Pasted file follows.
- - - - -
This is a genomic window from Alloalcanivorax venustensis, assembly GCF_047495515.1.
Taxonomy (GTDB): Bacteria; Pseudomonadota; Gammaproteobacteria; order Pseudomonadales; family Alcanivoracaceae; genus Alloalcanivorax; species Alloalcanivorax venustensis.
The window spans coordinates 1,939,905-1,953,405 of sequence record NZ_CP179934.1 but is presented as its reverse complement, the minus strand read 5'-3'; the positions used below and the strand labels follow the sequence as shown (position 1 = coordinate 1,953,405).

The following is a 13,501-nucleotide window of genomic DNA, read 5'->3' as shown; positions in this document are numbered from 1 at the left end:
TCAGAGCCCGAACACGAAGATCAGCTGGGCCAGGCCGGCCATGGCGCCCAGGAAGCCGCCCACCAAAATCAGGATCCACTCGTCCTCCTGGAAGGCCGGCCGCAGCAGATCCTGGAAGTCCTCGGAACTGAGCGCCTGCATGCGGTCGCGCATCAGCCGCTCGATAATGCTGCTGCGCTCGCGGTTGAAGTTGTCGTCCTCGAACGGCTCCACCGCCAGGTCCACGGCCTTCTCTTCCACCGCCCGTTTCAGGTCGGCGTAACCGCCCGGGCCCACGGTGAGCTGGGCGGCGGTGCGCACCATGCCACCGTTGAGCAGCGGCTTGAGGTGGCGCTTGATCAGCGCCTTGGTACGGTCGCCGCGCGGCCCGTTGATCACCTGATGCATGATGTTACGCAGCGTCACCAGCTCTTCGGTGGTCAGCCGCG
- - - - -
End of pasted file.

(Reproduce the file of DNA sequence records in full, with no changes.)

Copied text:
This is a genomic window from Alloalcanivorax venustensis, assembly GCF_047495515.1.
Taxonomy (GTDB): Bacteria; Pseudomonadota; Gammaproteobacteria; order Pseudomonadales; family Alcanivoracaceae; genus Alloalcanivorax; species Alloalcanivorax venustensis.
The window spans coordinates 1,939,905-1,953,405 of sequence record NZ_CP179934.1 but is presented as its reverse complement, the minus strand read 5'-3'; the positions used below and the strand labels follow the sequence as shown (position 1 = coordinate 1,953,405).

The following is a 13,501-nucleotide window of genomic DNA, read 5'->3' as shown; positions in this document are numbered from 1 at the left end:
TCAGAGCCCGAACACGAAGATCAGCTGGGCCAGGCCGGCCATGGCGCCCAGGAAGCCGCCCACCAAAATCAGGATCCACTCGTCCTCCTGGAAGGCCGGCCGCAGCAGATCCTGGAAGTCCTCGGAACTGAGCGCCTGCATGCGGTCGCGCATCAGCCGCTCGATAATGCTGCTGCGCTCGCGGTTGAAGTTGTCGTCCTCGAACGGCTCCACCGCCAGGTCCACGGCCTTCTCTTCCACCGCCCGTTTCAGGTCGGCGTAACCGCCCGGGCCCACGGTGAGCTGGGCGGCGGTGCGCACCATGCCACCGTTGAGCAGCGGCTTGAGGTGGCGCTTGATCAGCGCCTTGGTACGGTCGCCGCGCGGCCCGTTGATCACCTGATGCATGATGTTACGCAGCGTCACCAGCTCTTCGGTGGTCAGCCGCG